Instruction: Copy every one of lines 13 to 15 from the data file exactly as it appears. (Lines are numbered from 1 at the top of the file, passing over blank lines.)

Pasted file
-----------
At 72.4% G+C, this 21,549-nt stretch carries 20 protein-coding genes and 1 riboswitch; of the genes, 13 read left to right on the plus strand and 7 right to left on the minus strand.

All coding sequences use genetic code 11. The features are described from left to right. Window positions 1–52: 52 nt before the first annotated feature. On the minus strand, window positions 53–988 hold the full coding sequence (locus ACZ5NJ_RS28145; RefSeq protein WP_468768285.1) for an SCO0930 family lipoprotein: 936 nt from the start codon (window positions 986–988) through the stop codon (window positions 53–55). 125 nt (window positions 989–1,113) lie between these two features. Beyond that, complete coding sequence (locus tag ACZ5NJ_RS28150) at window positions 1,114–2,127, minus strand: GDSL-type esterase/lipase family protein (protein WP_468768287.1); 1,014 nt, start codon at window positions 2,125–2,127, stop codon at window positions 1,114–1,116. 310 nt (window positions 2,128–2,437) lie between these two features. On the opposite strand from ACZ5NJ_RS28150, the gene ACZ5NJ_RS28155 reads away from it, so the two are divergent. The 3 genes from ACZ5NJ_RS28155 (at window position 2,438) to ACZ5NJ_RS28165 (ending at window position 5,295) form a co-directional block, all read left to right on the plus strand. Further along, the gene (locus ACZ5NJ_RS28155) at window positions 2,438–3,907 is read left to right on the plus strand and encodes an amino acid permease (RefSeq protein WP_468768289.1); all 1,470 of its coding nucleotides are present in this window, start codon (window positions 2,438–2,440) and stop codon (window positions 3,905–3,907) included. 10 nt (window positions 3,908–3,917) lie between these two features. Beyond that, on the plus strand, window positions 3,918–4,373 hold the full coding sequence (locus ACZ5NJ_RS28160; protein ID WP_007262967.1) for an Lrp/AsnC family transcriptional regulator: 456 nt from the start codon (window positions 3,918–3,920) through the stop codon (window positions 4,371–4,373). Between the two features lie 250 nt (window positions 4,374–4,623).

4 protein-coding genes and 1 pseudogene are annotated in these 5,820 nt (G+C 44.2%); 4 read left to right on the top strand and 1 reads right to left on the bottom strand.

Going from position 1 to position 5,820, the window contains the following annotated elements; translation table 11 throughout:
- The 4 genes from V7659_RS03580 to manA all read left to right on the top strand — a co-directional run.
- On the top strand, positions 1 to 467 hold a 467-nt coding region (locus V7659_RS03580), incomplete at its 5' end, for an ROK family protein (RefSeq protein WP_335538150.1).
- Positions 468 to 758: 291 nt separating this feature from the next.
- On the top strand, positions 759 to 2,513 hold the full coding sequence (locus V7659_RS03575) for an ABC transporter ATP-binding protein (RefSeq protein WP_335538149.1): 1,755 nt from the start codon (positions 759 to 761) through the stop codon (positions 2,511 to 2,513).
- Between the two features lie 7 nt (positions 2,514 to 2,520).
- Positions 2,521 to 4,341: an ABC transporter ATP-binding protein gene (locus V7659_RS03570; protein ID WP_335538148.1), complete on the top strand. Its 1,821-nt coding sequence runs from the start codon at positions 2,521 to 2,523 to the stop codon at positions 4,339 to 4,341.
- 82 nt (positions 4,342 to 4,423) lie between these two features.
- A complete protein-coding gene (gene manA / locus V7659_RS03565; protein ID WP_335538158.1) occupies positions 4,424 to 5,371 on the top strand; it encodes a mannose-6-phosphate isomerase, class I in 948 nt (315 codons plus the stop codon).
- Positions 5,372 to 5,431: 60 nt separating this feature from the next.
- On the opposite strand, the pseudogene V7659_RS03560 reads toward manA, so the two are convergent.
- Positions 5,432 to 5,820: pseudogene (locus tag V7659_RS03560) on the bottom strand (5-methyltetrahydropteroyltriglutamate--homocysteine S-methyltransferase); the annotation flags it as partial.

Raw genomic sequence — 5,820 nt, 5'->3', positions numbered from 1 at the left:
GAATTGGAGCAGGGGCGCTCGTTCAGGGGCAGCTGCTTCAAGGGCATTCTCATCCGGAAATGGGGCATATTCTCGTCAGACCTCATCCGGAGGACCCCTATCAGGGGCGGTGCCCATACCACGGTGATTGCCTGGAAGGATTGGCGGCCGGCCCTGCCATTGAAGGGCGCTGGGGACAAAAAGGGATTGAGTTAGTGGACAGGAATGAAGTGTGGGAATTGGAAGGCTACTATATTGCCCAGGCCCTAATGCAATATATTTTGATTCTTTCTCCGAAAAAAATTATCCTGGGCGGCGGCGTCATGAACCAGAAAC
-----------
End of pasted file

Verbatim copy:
- Positions 5,372 to 5,431: 60 nt separating this feature from the next.
- On the opposite strand, the pseudogene V7659_RS03560 reads toward manA, so the two are convergent.
- Positions 5,432 to 5,820: pseudogene (locus tag V7659_RS03560) on the bottom strand (5-methyltetrahydropteroyltriglutamate--homocysteine S-methyltransferase); the annotation flags it as partial.